Healthy-Men-3Treatment Options for Erectile Dysfunction

Age, high blood pressure, and cardiovascular disease contribute to a higher risk of erectile dysfunction (ED), which affects about one half of American men over age 40 at some point in their lives. Most men experiencing ED respond to nonsurgical treatments, such as oral medications or self-injection therapy. However, if these treatments don’t work, surgery may provide another option.

 

Healthy-Men-4Breakfast Makes a Man’s Heart Healthy

Research shows that men who skip breakfast have a 27 percent higher risk of suffering a heart attack or developing heart disease than those who start the day with something in their stomach. These men who forego breakfast also indulge more heavily in other unhealthy lifestyle choices, such as smoking, exercising less, and drinking alcohol regularly.

 

Healthy-Men-5Prostate Cancer Screening – Who Recommends PSA Testing?

BWH-led research finds that a patient’s likelihood of getting prostate-specific antigen (PSA) testing for the early detection of prostate cancer depends on the type of physician he sees. According to the study’s lead author, the findings highlight the need for physicians to reach a broader consensus on the risks and benefits of prostate cancer screening and the importance of patients discussing their care options with their physicians.

Brain Cancer Patient: Can Access to Medical Data Save Lives?

Posted by Brigham and Women's Hospital May 24, 2016

The MRI image above shows a tumor in Steven Keating’s frontal left lobe.

The MRI image above shows a tumor in Steven Keating’s frontal left lobe.

After participating in a brain research study, Steven Keating avidly collected and examined his personal medical data. Steven’s curiosity ultimately helped to identify his own brain tumor, a glioma, which was removed in the Advanced Multimodality Image Guided Operating Suite (AMIGO) at Brigham and Women’s Hospital in 2014.  Based on this experience, Steven is now a vocal advocate of providing patients with open access to their medical information. In this video, Steven shares the incredible story of how his life-long curiosity helped identify his brain tumor – and how curiosity about medical data also can help others.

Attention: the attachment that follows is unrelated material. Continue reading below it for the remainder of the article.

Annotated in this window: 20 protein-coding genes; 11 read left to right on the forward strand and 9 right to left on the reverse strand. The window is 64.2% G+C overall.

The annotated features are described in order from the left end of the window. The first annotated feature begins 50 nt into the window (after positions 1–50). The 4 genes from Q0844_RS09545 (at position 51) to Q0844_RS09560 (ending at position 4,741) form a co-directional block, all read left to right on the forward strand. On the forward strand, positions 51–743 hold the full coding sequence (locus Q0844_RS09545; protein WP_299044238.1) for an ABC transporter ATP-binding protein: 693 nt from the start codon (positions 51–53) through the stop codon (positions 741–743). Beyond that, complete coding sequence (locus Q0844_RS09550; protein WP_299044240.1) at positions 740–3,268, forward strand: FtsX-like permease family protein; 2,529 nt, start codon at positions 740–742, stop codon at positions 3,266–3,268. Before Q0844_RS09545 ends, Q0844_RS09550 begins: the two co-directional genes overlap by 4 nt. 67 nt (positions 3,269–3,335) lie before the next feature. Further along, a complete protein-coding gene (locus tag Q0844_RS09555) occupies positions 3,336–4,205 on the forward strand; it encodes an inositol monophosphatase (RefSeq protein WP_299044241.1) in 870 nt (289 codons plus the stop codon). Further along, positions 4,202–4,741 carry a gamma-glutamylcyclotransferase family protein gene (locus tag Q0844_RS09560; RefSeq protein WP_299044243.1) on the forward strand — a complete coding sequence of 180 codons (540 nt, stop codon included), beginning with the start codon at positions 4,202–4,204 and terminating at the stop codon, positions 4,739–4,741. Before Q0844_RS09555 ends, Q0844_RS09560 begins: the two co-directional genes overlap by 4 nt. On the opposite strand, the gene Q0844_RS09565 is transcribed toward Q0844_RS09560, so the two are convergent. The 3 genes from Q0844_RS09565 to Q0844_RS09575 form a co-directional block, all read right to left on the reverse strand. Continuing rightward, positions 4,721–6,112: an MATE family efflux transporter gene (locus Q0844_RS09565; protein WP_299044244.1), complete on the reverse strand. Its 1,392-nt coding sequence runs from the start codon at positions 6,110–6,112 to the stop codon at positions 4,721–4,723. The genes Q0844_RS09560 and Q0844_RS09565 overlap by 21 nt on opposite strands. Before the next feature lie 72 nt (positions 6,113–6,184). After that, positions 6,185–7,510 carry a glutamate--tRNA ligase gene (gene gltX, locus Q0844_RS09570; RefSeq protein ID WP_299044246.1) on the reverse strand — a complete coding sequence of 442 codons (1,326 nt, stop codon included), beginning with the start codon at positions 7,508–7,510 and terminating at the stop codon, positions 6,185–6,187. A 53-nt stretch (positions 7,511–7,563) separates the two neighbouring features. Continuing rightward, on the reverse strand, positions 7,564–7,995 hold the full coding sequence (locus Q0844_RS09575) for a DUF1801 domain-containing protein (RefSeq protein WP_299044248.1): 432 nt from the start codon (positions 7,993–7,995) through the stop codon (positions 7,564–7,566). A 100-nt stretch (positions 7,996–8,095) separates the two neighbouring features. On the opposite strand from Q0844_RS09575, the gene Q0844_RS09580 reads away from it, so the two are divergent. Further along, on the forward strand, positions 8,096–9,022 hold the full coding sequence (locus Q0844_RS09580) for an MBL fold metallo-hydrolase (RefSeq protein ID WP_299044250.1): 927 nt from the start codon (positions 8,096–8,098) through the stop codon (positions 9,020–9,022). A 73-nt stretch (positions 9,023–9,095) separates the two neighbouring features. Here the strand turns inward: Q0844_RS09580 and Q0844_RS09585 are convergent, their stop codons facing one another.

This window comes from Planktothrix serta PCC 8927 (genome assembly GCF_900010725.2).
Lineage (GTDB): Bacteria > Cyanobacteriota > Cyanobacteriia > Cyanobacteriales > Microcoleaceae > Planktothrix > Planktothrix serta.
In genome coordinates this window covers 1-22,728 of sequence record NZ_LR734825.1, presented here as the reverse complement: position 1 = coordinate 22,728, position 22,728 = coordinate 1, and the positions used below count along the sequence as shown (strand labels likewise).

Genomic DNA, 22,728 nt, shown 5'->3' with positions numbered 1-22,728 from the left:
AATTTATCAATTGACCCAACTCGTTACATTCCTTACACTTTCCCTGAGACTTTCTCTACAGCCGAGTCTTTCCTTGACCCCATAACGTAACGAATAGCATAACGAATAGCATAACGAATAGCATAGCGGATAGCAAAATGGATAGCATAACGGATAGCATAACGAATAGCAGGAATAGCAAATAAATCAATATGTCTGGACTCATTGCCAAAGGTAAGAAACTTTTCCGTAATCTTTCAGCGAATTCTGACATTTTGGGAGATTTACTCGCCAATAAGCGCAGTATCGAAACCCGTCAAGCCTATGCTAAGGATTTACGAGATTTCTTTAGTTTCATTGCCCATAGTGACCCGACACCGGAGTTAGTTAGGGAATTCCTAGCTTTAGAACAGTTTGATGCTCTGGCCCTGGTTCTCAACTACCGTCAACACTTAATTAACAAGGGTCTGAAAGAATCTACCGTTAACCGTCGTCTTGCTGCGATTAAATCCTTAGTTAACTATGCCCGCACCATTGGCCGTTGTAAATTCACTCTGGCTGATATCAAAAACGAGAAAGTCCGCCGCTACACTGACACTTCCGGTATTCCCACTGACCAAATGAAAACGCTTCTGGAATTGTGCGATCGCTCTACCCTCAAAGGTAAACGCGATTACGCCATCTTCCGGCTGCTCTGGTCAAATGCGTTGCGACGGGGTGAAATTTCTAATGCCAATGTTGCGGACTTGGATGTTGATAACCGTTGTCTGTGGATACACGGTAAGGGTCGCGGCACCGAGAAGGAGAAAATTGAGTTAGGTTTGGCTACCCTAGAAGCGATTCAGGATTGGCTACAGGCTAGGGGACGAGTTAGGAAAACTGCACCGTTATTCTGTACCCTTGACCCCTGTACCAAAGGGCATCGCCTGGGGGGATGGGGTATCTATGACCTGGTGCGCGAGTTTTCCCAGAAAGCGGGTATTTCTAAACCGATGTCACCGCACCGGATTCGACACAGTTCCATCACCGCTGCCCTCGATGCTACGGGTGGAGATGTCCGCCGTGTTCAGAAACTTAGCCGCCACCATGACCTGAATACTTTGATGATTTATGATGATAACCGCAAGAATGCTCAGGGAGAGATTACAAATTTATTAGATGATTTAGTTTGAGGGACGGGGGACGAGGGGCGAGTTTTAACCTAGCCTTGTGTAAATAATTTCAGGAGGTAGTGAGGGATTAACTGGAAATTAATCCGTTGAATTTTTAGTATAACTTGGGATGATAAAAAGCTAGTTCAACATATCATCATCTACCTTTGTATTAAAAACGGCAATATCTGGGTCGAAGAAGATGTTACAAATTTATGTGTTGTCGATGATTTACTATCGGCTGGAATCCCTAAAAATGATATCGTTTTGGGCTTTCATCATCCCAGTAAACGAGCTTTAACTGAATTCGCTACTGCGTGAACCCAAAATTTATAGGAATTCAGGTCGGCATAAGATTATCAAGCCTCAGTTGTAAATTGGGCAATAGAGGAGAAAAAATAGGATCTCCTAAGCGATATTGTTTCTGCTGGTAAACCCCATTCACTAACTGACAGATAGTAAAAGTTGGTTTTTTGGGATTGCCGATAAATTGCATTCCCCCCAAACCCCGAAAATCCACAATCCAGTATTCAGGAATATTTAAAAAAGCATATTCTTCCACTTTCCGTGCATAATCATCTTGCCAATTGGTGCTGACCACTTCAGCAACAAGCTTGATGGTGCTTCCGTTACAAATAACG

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Hormone Therapy for Prostate Cancer May Increase Risk of Depression

Posted by Brigham and Women's Hospital May 19, 2016

Paul Nguyen, MD, radiation oncologist

Paul Nguyen, MD, radiation oncologist

A new Brigham and Women’s Hospital (BWH) study has found a significant association between depression and patients being treated for localized prostate cancer (PCa) – cancer that has not spread beyond the prostate – with androgen deprivation therapy (ADT). Through drugs or surgery, ADT reduces a patient’s level of androgen hormones to prevent prostate cancer cells from growing.

“We know that patients on hormone therapy often experience decreased sexual function, weight gain, and have less energy – many factors that could lead to depression,” says senior author Paul Nguyen, MD, of Radiation Oncology at BWH. “After taking a deeper look, we have discovered a significant association between men being treated with ADT for PCa and depression.”